Leaders Letter Newsletter

Leaders Letter 191 – The 11 Core Skills For Great Middle+ Managers

Dear leaders, middle management is either the most rewarding or the hardest career phase.

Middle management should play a critical role within every organisation, unfortunately, many big tech companies have removed the middle manager and the ripple effects of how middle management can be seen is making many companies question the importance of middle managers. 

The Glue & Translator 

I am a huge advocate of the right layers of leadership within businesses, middle managers should be the glue to organisations, middle management should be the area of the business that filters decisions and applies to their team(s) and middle management should translate their plan into the company strategy and then has been able to connect the dots for their team to how they are impacting the business. 

Awareness Of The Business Finances Is Critical 

In today’s business world, if you are not in a place to have a healthy number of middle managers you will likely have a high level of staff turnover and department leads with too many direct reports.  

If you are reading this and think my business needs more middle managers, be fully aware of the financial demands on your business and operational efficiencies that have had to be made to keep several team members over a middle manager. 

If you do not know or struggling to understand this, speak to your leadership team and get under the skin of the business model and dynamics. This is what a good leader will want and shows your potential leadership skills. 

The Good Of Middle Management 

You have likely experienced a great (team or department) manager who was not the most senior within a business, who understood you, knew when you were having a bad day and understood how you liked to be praised and when to provide you feedback.

The Bad & The Ugly Of Middle “Managers”

You could have also experienced the power-hungry middle manager who put themselves first and would play the blame game, blaming everyone around them for bad results, for not evolving and not acknowledging their team when the team does a great job or delivers something that improves company performance. 

Evolution Before Revolution? 

The “role” of the middle manager has not changed too much, however, the demands have escalated particularly in the recent waves of layoffs, from managing small teams to some managing teams of 100 and having limited managers beneath them to support and shield them.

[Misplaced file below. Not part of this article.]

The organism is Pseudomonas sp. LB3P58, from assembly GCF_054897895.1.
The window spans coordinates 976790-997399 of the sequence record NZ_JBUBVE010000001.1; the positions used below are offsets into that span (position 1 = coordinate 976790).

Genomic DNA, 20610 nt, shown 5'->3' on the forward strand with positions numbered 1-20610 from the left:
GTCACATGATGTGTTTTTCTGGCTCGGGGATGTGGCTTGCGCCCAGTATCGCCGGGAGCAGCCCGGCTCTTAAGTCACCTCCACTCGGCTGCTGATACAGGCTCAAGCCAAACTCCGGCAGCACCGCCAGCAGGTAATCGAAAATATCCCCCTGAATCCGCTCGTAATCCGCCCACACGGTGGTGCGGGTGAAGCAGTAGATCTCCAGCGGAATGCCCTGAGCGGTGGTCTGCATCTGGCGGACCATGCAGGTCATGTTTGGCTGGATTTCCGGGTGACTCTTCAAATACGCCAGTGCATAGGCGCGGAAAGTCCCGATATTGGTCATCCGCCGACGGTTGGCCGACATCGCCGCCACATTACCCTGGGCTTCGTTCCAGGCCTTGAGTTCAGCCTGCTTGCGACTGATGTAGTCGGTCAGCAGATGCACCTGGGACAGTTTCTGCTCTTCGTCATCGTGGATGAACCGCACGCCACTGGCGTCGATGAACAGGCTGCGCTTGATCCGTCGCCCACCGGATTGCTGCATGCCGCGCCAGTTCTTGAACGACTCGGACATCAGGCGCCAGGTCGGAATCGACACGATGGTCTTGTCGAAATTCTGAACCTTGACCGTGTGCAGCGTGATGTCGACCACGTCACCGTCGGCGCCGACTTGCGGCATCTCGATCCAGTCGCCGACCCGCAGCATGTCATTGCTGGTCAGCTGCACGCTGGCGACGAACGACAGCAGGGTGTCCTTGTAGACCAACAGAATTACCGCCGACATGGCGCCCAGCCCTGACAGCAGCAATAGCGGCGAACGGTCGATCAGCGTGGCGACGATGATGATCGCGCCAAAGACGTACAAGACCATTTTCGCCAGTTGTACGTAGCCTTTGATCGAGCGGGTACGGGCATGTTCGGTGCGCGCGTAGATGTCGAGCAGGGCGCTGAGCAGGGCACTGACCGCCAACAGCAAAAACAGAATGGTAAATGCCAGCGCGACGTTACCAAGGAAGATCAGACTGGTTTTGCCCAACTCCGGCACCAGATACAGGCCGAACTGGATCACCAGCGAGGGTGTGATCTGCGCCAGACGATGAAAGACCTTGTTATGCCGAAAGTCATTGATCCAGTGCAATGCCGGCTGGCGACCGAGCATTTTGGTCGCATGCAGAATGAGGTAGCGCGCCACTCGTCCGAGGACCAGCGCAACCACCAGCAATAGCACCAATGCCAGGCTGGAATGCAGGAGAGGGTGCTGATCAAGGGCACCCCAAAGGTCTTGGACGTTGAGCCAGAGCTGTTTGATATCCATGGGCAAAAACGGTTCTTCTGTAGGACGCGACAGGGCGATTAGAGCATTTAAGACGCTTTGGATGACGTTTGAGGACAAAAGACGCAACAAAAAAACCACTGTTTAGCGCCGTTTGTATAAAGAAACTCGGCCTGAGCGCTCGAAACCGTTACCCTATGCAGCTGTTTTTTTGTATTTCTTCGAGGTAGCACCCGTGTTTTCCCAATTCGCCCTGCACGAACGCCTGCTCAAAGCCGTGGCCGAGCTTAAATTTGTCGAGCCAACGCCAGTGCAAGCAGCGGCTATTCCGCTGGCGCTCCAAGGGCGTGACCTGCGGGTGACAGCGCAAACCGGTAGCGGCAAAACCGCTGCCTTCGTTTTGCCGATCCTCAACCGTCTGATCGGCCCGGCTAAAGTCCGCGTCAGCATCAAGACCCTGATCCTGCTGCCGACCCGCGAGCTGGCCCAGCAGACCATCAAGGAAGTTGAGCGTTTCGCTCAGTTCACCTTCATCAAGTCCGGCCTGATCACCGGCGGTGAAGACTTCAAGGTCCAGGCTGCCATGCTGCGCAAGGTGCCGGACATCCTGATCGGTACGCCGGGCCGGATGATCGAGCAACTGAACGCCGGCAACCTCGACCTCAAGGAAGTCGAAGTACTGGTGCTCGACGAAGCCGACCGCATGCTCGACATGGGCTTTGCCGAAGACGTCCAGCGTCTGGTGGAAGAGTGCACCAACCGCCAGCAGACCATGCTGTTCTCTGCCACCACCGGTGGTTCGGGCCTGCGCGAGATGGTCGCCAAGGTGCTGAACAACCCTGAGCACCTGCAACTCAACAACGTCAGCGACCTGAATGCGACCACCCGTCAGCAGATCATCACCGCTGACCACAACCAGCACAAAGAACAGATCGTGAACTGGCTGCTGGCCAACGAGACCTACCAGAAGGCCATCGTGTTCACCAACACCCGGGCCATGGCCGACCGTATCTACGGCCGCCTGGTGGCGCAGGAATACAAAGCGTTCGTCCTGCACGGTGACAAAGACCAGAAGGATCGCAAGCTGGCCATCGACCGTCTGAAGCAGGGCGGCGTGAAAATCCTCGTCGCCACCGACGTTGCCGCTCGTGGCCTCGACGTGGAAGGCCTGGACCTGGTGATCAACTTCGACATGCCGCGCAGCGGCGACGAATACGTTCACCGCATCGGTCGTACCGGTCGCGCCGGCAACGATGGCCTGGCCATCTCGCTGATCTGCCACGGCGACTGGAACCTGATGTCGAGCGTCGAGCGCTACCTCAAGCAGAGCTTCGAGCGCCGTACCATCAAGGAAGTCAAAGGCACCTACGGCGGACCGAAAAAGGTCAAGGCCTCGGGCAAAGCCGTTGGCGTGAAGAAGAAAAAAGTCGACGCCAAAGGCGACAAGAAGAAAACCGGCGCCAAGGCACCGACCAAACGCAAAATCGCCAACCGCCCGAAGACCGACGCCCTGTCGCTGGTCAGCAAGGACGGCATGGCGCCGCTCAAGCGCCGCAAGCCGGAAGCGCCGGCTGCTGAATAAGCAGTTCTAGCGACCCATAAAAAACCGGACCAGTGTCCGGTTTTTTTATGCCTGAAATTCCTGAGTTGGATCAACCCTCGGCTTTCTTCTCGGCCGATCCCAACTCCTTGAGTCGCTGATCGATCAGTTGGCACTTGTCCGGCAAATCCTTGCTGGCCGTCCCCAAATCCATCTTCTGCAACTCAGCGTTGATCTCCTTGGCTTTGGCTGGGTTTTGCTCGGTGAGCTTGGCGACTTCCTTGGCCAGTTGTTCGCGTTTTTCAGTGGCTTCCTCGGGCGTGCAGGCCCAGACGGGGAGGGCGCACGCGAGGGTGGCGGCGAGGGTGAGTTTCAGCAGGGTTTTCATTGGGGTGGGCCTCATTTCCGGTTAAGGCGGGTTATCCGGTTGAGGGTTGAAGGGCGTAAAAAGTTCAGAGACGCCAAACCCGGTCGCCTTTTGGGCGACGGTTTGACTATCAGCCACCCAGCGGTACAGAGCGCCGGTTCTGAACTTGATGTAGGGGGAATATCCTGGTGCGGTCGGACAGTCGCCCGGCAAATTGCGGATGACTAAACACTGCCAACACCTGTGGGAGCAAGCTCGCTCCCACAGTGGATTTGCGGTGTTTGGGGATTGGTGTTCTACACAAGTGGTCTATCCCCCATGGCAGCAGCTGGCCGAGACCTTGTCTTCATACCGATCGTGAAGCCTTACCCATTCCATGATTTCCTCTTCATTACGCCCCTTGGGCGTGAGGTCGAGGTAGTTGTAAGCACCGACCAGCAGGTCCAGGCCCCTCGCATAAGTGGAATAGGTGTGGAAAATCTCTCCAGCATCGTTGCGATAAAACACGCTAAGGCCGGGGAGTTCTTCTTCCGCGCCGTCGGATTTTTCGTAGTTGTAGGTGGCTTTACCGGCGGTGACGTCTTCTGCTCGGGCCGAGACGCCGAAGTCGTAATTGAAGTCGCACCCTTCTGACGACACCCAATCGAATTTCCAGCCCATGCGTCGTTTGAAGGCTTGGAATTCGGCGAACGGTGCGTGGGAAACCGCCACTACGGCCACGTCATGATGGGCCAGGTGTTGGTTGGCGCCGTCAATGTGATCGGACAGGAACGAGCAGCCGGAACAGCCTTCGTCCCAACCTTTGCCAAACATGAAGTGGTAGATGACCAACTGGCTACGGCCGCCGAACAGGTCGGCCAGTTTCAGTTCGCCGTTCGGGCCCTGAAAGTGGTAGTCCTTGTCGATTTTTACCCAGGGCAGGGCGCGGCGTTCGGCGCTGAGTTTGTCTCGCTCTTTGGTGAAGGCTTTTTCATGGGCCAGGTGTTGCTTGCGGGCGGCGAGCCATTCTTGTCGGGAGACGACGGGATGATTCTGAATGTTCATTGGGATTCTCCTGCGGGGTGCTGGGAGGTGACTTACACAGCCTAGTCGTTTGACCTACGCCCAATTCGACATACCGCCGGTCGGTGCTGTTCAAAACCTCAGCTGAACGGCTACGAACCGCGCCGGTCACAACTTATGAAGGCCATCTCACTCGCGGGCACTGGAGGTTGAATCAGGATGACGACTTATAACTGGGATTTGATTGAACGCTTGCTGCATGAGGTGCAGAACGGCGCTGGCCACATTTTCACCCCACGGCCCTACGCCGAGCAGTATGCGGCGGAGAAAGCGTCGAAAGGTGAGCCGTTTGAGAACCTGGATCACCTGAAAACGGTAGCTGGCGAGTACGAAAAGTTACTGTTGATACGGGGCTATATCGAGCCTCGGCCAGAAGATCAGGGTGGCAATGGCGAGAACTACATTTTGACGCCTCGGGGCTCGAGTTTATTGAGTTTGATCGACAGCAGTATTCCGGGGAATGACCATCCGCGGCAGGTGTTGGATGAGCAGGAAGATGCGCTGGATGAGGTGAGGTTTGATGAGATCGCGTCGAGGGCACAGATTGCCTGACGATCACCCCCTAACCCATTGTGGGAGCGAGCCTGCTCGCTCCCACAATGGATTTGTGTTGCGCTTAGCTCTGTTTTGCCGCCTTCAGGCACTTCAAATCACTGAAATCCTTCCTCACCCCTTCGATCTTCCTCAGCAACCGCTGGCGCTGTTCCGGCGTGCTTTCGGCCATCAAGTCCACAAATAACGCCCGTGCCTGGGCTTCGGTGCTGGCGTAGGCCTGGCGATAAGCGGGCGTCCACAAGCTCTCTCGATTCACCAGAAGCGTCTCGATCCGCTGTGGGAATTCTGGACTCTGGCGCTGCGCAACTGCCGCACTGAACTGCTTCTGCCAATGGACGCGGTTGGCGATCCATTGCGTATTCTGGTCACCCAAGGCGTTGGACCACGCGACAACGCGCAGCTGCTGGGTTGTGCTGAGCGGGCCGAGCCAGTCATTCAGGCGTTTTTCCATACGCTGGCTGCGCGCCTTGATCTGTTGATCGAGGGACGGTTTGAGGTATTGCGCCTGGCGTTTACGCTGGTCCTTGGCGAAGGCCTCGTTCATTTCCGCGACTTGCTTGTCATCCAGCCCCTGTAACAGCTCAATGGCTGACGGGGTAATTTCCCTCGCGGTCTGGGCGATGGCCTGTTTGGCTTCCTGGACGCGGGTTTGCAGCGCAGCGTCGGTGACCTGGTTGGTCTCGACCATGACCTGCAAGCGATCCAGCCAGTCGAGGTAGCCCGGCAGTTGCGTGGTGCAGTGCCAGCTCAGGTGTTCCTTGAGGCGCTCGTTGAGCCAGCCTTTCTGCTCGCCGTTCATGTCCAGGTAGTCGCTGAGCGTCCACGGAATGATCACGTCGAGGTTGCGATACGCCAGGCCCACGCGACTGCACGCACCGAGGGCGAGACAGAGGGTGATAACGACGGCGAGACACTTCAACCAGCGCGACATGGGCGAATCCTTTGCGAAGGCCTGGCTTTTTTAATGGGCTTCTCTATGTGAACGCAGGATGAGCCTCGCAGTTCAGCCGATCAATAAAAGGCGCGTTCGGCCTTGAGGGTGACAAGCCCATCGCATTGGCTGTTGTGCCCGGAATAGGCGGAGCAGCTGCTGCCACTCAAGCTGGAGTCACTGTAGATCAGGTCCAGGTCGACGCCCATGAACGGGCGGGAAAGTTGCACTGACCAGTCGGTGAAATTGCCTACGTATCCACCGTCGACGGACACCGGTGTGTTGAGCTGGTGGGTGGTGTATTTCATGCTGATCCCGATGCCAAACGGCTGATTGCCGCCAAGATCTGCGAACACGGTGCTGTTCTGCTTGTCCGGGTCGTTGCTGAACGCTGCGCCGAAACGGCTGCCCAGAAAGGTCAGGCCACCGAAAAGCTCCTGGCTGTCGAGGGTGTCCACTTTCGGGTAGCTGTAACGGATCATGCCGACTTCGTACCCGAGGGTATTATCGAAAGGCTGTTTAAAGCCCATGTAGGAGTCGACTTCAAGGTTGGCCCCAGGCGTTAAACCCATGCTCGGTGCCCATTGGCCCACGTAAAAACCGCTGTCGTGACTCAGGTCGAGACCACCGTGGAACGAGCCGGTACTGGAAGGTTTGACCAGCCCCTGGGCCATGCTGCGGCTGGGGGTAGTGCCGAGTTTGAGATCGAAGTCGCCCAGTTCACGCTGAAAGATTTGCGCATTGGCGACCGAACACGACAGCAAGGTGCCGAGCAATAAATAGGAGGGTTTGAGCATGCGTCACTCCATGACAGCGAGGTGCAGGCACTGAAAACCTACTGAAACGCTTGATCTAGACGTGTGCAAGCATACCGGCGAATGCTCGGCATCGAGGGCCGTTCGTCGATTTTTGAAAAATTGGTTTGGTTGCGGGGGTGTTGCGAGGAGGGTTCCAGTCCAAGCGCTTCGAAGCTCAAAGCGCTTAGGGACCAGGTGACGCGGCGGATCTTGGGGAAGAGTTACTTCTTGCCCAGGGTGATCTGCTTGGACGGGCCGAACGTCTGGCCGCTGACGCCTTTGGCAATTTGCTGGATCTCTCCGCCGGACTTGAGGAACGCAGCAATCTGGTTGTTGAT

A middle manager in other businesses has been pushed into more delivery as much as management and this is creating blurred lines. 

Remember, what happens in big tech is often replicated in smaller businesses and aspiring businesses and this creates a big divide between what management is and what are the expectations. 


The Core Skills & Traits For Great Middle Managers

How about I talk you through the best 11 traits and skills I have experienced and witnessed throughout my career and gathered feedback from 1000s of hours of interviews. This will help you to work through what you are good at and what you need to develop. 

  1. Communication – being able to communicate simply, cut through noise and help to set direction with their communication. They also change their communication style based on who they are talking to and on the platforms that make the most sense  
  2. Feedback – have the ability to deliver important feedback whether that is positive or negative. Being able to deliver in-the-moment feedback and creating no-surprise feedback is what makes the difference between a good and bad middle manager 
  3. Skill Development – improving their team members’ skills and improving the teams’ skill base is a vital skill middle managers have and knowing how to improve yourself or recommending training is a key skill  
  4. Time – a skill all the great team and department managers have had is creating time, managing deadlines, creating time to discuss potential problems and issues and managing their time effectively is what only the greatest managers have (particularly important as a team lead or a department head)